WASHINGTON -- Nevada's anti-abortion movement experienced a setback on Monday when a district judge ruled that a new fetal personhood ballot measure -- similar to the high-profile measure that recently failed in Mississippi -- is misleading to voters. The judge rewrote the initiative to include all of its potential effects on birth control, in vitro fertilization, treatment for ectopic pregnancies and stem cell research.
The personhood initiative, filed by the Nevada Prolife Coalition, would amend the state constitution to protect "the unalienable right to life of every prenatal person" at all stages of biological development. Nevada law requires that all initiatives be accompanied by an explanation of their effects to help voters make informed decisions, but Nevada Prolife Coalition's official explanation of the measure only discusses its effects on the legality of abortion.
Legal medical and legal experts have said granting fertilized egg legal personhood could have far-reaching legal consequences even beyond women's health and reproductive rights. Planned Parenthood and the American Civil Liberties Union challenged the Nevada personhood measure in October, charging that it was misleading to voters because it did not list the measure's full ramifications.
"Nevadans deserve to know that this initiative seeks to outlaw women’s health services like abortion, the birth control pill and treatment for complicated pregnancies, just to name a few," Elisa Cafferata, president and CEO of Nevada Advocates for Planned Parenthood Affiliates, said in a statement. "Nearly 20 years ago Nevada voters affirmed the tenets of Roe vs. Wade and a woman’s right to privacy. Nevadans do not support interfering in women’s personal and private decision making."
Keith Mason, the president of Personhood USA, the national group behind the Nevada initiative, said Planned Parenthood's statements about the effects of the initiative were not true.
"It only affects those procedures in as much as they kill an innocent person; it does not ban those things at all," he said.
Nevada District Judge James E. Wilson sided with the plaintiffs on Monday, determining that Nevada Prolife Coalition's description of effect "is inadequate" to inform voters. He did not rule the measure illegal, but he ordered Nevada Prolife Coalition to substitute the following language into the initiative before it starts collecting signatures:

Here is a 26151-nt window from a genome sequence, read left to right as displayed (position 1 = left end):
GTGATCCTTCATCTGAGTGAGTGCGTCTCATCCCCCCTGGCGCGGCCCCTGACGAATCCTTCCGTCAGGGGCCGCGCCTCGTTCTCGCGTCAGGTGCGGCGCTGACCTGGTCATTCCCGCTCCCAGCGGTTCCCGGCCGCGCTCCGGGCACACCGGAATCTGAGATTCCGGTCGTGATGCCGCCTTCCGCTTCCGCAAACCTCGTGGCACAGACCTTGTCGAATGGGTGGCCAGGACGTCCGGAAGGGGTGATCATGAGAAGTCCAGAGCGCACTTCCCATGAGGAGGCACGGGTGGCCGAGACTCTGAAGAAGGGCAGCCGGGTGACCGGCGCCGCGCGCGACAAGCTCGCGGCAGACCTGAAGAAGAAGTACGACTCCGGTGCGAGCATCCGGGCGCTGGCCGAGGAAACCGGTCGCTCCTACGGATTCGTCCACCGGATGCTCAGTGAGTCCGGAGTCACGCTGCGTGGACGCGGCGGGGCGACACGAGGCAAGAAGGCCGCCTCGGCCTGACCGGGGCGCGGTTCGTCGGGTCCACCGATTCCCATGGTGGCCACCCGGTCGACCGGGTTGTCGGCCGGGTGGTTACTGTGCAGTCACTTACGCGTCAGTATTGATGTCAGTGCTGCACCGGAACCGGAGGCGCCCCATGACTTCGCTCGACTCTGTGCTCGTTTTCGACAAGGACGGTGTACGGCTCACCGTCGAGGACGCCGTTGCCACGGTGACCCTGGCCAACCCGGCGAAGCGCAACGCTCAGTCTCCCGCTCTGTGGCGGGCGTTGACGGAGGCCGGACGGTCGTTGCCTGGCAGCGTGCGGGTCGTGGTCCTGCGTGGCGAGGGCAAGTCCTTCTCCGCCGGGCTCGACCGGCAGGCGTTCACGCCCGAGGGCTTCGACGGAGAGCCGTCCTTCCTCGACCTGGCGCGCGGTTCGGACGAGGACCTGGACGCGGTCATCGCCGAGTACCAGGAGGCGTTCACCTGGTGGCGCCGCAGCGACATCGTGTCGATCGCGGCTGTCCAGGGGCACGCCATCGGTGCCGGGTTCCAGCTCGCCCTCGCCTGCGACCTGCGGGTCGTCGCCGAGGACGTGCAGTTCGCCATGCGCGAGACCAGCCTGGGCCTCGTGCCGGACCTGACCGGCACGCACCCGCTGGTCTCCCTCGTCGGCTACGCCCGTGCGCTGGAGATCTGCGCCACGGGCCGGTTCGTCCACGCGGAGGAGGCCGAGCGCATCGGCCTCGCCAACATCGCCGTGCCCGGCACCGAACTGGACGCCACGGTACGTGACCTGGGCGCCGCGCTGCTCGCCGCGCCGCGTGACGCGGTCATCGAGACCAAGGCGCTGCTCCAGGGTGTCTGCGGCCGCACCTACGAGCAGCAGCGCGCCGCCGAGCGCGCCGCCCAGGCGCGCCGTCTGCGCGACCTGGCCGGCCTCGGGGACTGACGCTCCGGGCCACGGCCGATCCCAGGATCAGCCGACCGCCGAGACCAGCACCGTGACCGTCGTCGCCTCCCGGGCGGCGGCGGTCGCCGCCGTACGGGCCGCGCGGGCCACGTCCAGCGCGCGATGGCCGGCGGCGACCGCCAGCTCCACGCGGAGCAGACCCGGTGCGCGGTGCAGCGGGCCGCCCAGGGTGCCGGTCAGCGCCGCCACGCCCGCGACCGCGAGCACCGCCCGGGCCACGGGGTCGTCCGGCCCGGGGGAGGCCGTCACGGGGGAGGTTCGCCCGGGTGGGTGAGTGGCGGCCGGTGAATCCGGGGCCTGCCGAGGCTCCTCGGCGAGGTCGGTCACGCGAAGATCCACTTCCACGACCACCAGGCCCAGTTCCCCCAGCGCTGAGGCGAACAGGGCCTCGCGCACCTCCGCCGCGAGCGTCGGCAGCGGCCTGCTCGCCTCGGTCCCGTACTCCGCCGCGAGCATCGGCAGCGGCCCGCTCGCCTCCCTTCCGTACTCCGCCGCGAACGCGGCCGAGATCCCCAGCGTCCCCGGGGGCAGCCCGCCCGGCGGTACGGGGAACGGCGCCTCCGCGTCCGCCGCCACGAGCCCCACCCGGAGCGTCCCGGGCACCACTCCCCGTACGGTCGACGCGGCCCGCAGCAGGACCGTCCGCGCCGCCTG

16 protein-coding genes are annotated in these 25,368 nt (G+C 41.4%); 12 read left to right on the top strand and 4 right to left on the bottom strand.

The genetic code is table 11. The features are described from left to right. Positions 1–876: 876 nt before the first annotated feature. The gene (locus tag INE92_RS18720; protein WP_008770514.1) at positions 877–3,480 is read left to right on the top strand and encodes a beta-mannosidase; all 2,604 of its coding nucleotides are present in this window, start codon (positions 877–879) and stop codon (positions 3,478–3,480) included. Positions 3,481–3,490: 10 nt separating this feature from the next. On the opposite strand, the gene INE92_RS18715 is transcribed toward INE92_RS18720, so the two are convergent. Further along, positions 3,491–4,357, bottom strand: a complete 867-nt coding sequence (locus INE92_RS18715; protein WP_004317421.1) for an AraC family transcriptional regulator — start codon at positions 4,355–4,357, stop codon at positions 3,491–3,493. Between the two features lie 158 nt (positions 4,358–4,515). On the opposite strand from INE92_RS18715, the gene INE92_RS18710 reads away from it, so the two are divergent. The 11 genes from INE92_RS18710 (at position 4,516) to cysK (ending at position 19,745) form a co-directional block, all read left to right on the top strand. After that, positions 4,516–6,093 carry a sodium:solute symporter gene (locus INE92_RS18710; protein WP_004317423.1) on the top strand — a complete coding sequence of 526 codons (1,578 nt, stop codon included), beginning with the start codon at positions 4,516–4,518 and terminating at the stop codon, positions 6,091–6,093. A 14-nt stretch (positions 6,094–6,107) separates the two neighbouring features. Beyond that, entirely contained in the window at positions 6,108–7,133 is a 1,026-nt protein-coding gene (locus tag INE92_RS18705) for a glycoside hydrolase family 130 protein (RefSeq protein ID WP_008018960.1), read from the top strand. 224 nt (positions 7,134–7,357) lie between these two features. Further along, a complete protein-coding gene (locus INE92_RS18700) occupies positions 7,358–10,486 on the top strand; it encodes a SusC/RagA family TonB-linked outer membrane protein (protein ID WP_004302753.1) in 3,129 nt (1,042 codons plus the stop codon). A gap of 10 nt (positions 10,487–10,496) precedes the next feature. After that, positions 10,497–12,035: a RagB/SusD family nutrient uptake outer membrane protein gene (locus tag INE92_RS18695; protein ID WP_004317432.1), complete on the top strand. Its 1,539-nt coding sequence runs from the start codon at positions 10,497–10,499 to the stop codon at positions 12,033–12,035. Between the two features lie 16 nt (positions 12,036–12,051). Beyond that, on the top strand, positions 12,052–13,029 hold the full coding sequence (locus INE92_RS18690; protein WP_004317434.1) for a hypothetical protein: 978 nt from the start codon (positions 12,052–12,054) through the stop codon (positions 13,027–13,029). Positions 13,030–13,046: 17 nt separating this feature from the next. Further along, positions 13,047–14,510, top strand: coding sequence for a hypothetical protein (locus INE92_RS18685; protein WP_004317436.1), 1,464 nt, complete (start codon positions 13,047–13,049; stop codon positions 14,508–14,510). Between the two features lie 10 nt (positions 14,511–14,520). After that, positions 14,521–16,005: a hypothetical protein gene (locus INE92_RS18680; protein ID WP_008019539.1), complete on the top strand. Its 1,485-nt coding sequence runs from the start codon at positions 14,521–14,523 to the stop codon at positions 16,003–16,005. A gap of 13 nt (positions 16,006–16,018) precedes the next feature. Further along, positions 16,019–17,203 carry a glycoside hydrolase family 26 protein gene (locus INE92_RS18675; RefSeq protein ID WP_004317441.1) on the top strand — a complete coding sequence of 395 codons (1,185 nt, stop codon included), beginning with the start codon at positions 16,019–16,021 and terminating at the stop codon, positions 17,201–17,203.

The initiative would protect a prenatal person regardless of whether or not the prenatal person would live, grow, or develop in the womb or survive birth; prevent all abortions even in the case of rape, incest, or serious threats to the woman’s health or life, or when a woman is suffering from a miscarriage, or as an emergency treatment for an ectopic pregnancy. The initiative will impact some rights Nevada women currently have to access certain fertility treatments such as in vitro fertilization. The initiative will impact some rights Nevada women currently have to utilize some forms of birth control, including the “pill;” and to access certain fertility treatments such as in vitro fertilization. The initiative will affect embryonic stem cell research, which offers potential for treating diseases such as diabetes, Parkinson’s disease, heart disease, and others.
The Nevada Prolife Coalition has to collect 72,352 valid signatures by June to get the measure on next year's ballot. Similar amendments are being pushed in nearly a dozen other states -- including Georgia, Virginia and Florida -- for the 2012 election. Republican lawmakers in Congress have also introduced three similar personhood bills on a federal level.
"What this amounts to is the judge forcing us to carry the opponents' talking points in the summary of the bill," Personhood USA's Mason said. "We do not agree with that at all, and we're making the decision of whether to refile the measure with new language or appeal to the Supreme Court."